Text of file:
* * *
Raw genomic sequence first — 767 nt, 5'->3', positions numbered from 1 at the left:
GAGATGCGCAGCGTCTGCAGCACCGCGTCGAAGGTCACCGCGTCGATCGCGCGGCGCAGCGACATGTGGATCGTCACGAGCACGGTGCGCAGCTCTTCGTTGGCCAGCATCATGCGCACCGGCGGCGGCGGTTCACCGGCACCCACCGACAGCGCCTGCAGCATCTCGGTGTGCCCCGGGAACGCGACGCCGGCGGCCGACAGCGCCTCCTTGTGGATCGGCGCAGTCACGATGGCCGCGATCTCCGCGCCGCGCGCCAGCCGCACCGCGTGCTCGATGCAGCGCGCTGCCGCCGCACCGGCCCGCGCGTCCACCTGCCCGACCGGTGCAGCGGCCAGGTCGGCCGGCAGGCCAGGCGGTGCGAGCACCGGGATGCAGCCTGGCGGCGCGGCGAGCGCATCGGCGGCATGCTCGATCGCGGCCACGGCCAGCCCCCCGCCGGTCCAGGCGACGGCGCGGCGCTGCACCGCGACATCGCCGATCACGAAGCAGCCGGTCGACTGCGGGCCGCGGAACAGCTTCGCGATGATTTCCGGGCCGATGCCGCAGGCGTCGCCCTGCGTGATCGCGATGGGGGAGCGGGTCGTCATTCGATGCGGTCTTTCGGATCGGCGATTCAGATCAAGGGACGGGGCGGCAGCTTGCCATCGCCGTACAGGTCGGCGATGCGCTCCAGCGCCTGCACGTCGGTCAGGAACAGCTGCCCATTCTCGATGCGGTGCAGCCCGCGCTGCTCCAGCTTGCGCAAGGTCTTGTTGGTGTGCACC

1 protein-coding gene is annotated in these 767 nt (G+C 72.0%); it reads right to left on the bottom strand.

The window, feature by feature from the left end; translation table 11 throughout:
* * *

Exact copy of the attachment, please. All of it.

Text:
Raw genomic sequence first — 767 nt, 5'->3', positions numbered from 1 at the left:
GAGATGCGCAGCGTCTGCAGCACCGCGTCGAAGGTCACCGCGTCGATCGCGCGGCGCAGCGACATGTGGATCGTCACGAGCACGGTGCGCAGCTCTTCGTTGGCCAGCATCATGCGCACCGGCGGCGGCGGTTCACCGGCACCCACCGACAGCGCCTGCAGCATCTCGGTGTGCCCCGGGAACGCGACGCCGGCGGCCGACAGCGCCTCCTTGTGGATCGGCGCAGTCACGATGGCCGCGATCTCCGCGCCGCGCGCCAGCCGCACCGCGTGCTCGATGCAGCGCGCTGCCGCCGCACCGGCCCGCGCGTCCACCTGCCCGACCGGTGCAGCGGCCAGGTCGGCCGGCAGGCCAGGCGGTGCGAGCACCGGGATGCAGCCTGGCGGCGCGGCGAGCGCATCGGCGGCATGCTCGATCGCGGCCACGGCCAGCCCCCCGCCGGTCCAGGCGACGGCGCGGCGCTGCACCGCGACATCGCCGATCACGAAGCAGCCGGTCGACTGCGGGCCGCGGAACAGCTTCGCGATGATTTCCGGGCCGATGCCGCAGGCGTCGCCCTGCGTGATCGCGATGGGGGAGCGGGTCGTCATTCGATGCGGTCTTTCGGATCGGCGATTCAGATCAAGGGACGGGGCGGCAGCTTGCCATCGCCGTACAGGTCGGCGATGCGCTCCAGCGCCTGCACGTCGGTCAGGAACAGCTGCCCATTCTCGATGCGGTGCAGCCCGCGCTGCTCCAGCTTGCGCAAGGTCTTGTTGGTGTGCACC

1 protein-coding gene is annotated in these 767 nt (G+C 72.0%); it reads right to left on the bottom strand.

The window, feature by feature from the left end; translation table 11 throughout: